Because I am a registered dietitian, I will give a nugget of dietary advice. When I was in school I learned that High Fructose Corn Syrup (HFCS) has likely contributed to the rise in obesity in this country because it does not signal hormones in the body that help to tell you it is satisfied such as insulin, leptin and ghrelin. But now, more recent research has shown that HFCS does not significantly differ from other sweeteners such as table sugar in its effects on these hormones. (Many these studies promoting HFCS were funded by corn refiners and the American Beverage Institute). So I am personally undecided about HFCS, but professionally, I would advice to limit consumption of any added sugar without discrimination.
Because this is my blog, I can speak freely. Personally, I have a tendency to believe that when things are done to save time or money, most times something must be sacrificed. Manufacturers began to use HFCS because corn in the US is cheaper to use than sugar, which is mostly imported therefore incurring high tariffs. Additionally, there are subsidies for corn farmers/refiners and the final product, a liquid, is easier to transport. A large amount of processing goes into making HFCS with an end result that is very, very shelf stable. Therefore, it is cheaper for manufacturers to sweeten their products and they will last longer after production - sounds profit driven to me. It seems to me that the farther you get away from the natural product the less nutritious it is in many ways. As for HFCS, it is mechanically produced with a high level of processing using at least one genetically modified enzyme. It enhances fruit and spice flavors, gives a soft and chewy texture to foods such as breakfast bars and it tastes great!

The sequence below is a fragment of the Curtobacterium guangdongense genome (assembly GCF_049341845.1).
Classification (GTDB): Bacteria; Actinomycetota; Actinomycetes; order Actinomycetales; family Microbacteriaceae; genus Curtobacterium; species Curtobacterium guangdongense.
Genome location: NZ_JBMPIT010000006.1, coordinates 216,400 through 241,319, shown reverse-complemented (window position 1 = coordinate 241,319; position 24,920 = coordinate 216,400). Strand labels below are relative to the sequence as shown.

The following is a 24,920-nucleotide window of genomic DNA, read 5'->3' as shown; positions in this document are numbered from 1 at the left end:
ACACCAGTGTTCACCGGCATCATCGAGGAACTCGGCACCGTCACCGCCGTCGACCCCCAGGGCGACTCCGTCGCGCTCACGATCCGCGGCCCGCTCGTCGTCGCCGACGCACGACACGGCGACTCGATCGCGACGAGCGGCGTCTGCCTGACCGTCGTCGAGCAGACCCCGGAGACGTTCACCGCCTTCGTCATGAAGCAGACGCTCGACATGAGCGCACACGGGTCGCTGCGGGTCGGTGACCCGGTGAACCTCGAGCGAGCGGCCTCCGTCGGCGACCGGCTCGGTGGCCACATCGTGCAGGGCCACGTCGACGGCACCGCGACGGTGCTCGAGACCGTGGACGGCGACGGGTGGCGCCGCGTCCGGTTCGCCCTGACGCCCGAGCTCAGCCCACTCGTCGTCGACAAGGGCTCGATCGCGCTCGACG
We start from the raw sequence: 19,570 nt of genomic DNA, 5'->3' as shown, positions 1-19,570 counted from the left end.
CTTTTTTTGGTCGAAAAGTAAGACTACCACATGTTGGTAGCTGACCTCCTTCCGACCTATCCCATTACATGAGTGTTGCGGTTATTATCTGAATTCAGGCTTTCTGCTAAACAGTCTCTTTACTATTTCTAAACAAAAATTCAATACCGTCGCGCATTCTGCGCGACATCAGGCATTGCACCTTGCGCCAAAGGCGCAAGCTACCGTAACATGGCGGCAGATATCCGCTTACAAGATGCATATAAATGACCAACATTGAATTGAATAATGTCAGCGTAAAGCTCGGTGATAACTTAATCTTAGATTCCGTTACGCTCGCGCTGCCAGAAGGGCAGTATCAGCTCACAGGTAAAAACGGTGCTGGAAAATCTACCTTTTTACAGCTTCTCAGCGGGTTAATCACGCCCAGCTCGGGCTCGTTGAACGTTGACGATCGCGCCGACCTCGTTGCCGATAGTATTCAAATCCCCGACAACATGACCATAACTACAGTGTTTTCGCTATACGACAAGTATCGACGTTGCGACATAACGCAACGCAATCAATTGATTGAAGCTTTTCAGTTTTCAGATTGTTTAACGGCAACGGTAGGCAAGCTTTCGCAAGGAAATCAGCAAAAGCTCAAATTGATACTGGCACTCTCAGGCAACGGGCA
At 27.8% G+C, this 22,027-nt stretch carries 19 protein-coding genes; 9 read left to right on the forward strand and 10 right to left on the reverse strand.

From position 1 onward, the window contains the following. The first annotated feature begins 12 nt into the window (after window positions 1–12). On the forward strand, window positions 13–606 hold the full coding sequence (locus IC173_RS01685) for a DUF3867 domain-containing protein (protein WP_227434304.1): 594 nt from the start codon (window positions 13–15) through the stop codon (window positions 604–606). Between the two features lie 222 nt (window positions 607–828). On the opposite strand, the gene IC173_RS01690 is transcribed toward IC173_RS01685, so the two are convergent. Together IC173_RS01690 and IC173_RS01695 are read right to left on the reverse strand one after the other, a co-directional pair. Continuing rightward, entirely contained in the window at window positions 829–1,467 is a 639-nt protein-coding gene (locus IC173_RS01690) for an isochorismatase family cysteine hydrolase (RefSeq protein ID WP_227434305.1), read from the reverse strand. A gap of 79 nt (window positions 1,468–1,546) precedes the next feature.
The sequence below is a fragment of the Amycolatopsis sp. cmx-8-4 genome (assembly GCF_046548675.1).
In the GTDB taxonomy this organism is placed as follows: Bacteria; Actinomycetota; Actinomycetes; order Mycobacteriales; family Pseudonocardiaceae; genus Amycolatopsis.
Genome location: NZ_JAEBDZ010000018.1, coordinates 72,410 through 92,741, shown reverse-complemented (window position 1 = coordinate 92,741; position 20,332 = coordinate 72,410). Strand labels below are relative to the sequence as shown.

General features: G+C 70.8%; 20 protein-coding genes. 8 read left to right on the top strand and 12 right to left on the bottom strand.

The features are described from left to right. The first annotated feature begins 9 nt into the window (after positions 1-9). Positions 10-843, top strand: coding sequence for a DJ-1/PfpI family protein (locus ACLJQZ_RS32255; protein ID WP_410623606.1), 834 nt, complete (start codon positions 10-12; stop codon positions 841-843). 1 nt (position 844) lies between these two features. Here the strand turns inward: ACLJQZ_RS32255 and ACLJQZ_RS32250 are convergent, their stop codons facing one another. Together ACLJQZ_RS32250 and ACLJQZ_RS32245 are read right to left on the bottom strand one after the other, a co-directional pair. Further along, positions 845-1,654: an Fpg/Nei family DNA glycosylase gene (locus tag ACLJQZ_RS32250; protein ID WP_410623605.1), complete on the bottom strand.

My nugget of advice is to avoid HFCS. Not because I believe it will contribute to obesity, and not because other harmful speculations about it. The manufacturer that produced the products that contain HFCS generally have an interest in taking steps to save money and time, which in my mind means sacrifice. So, the products with HFCS can usually be substituted for a healthier more natural version of that product, OR will do you better to just be avoided all together. I am not pointing my finger at poor little manufacturers-pride-and-joy HFCS, I am saying that products that contain HFCS are not usually the best choice. But because often the general public has a hard time deciphering what is healthy and what is not - a simple guideline is to read the ingredient list and avoid products with HFCS.
Juice - eat fruit and drink water
Nutri-grain bar - eat a Kashi bar, Trader Joe's, other natural food brands
Jarred tomato sauce - make your own, it tastes so much better
Now, I am the first one to admit that being healthy is not 1. easier nor 2. cheaper. Usually is is just that - harder, more inconvenient, more expensive and for most people, less palatable. Why? because manufactured ingredients and additives enhance flavor and mouthfeel and lead to a more desirable product. Being healthy is a decision to make in your own mind - it will not initially make itself for most people, meaning the food wont convince you to eat it instantly, whereas McDonald's and Krispy Kream keeps you coming back - and you wonder why...
Additionally, things that taste good, sweet and have that desirable smooth mouthfeel seem to be addictive - they make you want to eat more of it now, and then think of it later so you will eat it again and again. So by eating the alternative to the farther-from-natural product you may consume less calories because it may not entice cravings. So if you don't like all this complicated talk, I'll say... eat less often the stuff that tastes too good. (I must remind you that ALL foods fit in a healthy diet. I enjoy myself some high-fructose, trans-bonded, smooth, minimal-cocoa-containing yummy treats - just enjoy them less frequently than the the more nutrient dense choices).